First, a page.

A beautiful, well-endowed ojou-sama with blonde hair and blue eyes, like the ones you often see in anime. She’s the school chairman’s niece and the granddaughter of Korea’s foremost electronics corporation’s president. Wielding her family’s power and influence, she does her otaku activities out in the open at school and boldly claims herself as the queen of otakus. In the novel, her “Moe Research Club” that she has been running since middle school clashes with our heroine’s newly created “Clotaku Club”. Although she has a high-handed personality and regal way of speaking, there’s more to her than meets the eye— it’s all an act, down to her hair and eye color, that she does for a personal reason.
A hot, glamorous school nurse...who plays eroge while on the job in the adjacent room in the infirmary, which later becomes the operational center of Clotaku Club. Despite her kempt and mature look, she is extremely lazy and manipulative. Her way of playing eroge is twisted in a way that she plays eroge as an invisible, third-party observer providing guidance to the main character in his romantic relationship with the female cast. Since she is technically the school nurse, her choice for the climaxing h-scenes is always to “do it outside”. What makes her so dangerous is that she is laid-back and calm at all times, regardless of what situation she is in. Also, she is exceptionally good at espionage and pulling strings from the dark.
A feminine-looking butler with an unceasing smile. As you’d expect, he excels at housework and pretty much everything else. He seems to be rather fond of our protagonist, much to his dismay.
An impassive battle maid with the combat ability and strength to put a certain robotic maid to shame. She is the polar opposite of her younger brother. The two siblings have been serving Eun Yelin ever since they were picked up by her father many years ago. Needless to say, they are also otakus.
Behold! Amni's glorious illustrations!
Bearing a sullen expression, Yeonji sat on the bed with a thump.
You have been rendered immobile by drugs. GAME OVER.
Closet Otaku vs. Public Otaku.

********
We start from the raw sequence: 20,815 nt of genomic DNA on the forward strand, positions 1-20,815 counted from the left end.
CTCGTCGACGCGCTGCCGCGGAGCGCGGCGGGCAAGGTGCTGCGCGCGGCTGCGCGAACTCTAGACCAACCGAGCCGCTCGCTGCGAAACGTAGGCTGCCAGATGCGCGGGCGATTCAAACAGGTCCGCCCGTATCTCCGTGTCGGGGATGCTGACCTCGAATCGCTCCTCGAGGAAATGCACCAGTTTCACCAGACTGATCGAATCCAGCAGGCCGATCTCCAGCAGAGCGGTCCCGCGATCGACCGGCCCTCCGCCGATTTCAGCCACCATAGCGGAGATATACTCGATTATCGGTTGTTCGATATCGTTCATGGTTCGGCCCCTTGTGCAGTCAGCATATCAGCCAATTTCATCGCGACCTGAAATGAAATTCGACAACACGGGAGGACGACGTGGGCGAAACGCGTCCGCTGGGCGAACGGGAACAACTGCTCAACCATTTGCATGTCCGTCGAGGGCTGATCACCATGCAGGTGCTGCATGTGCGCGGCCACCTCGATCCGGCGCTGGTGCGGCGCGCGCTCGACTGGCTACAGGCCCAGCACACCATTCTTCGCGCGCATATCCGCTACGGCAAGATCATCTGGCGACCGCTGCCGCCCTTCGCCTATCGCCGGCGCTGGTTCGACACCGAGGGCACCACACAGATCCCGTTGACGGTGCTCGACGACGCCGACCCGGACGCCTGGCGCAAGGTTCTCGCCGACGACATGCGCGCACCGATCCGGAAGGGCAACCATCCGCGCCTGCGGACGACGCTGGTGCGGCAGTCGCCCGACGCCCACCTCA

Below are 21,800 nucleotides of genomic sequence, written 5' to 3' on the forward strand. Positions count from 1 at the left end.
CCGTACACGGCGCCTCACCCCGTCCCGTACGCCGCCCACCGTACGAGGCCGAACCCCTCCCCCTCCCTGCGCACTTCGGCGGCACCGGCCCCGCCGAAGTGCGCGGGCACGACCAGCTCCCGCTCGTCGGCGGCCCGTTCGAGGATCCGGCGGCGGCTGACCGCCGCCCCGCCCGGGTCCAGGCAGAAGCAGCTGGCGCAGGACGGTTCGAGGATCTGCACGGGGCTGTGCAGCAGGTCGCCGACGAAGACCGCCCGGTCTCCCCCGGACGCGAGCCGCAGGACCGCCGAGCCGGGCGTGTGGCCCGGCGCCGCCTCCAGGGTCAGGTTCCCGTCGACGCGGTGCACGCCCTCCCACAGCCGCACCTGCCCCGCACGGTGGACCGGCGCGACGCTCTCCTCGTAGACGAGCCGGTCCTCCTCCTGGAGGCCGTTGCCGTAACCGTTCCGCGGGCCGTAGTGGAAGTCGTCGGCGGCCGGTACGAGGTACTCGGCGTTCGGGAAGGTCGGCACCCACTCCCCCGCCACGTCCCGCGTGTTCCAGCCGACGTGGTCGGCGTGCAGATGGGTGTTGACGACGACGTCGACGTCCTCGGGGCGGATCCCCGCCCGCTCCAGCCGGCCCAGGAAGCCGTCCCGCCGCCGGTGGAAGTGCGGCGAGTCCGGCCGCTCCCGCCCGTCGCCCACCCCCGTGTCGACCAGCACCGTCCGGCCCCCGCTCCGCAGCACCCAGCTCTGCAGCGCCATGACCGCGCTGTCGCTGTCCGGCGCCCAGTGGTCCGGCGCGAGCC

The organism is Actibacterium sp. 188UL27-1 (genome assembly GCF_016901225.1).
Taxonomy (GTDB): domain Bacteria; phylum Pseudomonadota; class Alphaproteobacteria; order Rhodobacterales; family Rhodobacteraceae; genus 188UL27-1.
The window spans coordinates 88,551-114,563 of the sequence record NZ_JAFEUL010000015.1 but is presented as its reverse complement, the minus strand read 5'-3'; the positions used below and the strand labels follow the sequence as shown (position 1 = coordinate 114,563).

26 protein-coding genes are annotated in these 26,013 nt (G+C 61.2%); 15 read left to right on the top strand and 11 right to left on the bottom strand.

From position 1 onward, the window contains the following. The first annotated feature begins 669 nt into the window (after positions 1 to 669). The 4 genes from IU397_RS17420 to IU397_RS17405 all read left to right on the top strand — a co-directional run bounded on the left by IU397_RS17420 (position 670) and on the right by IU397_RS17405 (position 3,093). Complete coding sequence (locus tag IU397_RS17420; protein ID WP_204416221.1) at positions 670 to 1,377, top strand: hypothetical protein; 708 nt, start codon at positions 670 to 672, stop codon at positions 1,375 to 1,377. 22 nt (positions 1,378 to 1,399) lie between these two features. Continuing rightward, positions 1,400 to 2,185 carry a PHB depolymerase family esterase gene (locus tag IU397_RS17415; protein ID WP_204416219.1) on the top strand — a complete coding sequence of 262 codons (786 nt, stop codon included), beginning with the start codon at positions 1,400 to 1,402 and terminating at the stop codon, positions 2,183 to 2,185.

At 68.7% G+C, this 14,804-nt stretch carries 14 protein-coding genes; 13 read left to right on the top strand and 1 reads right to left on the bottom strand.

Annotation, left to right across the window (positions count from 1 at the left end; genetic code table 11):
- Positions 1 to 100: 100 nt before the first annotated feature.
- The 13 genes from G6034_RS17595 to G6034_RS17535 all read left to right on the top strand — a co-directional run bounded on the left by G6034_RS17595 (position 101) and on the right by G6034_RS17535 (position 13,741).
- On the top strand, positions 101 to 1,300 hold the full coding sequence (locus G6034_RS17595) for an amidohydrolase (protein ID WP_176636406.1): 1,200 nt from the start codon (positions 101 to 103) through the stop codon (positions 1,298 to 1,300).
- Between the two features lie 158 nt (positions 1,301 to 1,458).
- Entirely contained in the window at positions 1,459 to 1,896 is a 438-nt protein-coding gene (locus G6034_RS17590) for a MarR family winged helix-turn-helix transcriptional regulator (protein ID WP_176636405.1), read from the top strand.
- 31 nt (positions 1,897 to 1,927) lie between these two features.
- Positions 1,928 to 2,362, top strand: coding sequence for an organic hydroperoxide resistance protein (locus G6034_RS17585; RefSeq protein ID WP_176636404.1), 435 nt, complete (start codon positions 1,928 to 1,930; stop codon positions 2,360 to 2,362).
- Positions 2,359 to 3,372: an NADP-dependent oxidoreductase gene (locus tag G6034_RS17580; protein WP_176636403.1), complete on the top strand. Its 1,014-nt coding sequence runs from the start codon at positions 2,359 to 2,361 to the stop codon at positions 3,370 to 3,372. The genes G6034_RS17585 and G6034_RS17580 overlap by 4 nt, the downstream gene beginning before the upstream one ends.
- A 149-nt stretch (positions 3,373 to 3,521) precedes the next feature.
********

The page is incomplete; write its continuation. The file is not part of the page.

Do not ever make a girl wait for you! No matter what!
And don't let a Korean girl search your PC for porn, too.
Hide yo keyboards, hide yo mouses!
Hide yo keyboards, hide yo mouses!
Oh those pure-white thighs!
Anmi is well-known for her illustration in a different Korean light novel, The Singlessness of Dark Desires. As you can see, the cuteness and the hint of ero in her art style is to die for. The first volume mainly focuses on our loli heroine Yeonji, so it caters pretty heavily to the DFC fans. No complaints here.
Hmm, what should I say? I didn’t expect the novel to be this entertaining when I first picked it up solely based on its cover. I also had doubts that its comedic element would remain intact until the end, and that it would somewhat delve into the psychological and social aspects of being an otaku in real-life. While my intuition wasn’t entirely off the mark, the novel is a surprisingly pleasant mix of comedy and affectionate parody. Although it’s rather lengthy at times, the dialogue between the characters flows naturally and their interactions are genuinely hilarious, but some of the allusions they make are quite obscure. And just as the author had intended, the story never takes itself too serious and wanders into controversial matters. Honestly, I’m glad that he didn’t, it would’ve been too early for that kind of gravity.
Overall, it’s a definite read for those who enjoy a decent, lighthearted comedy with adorable characters.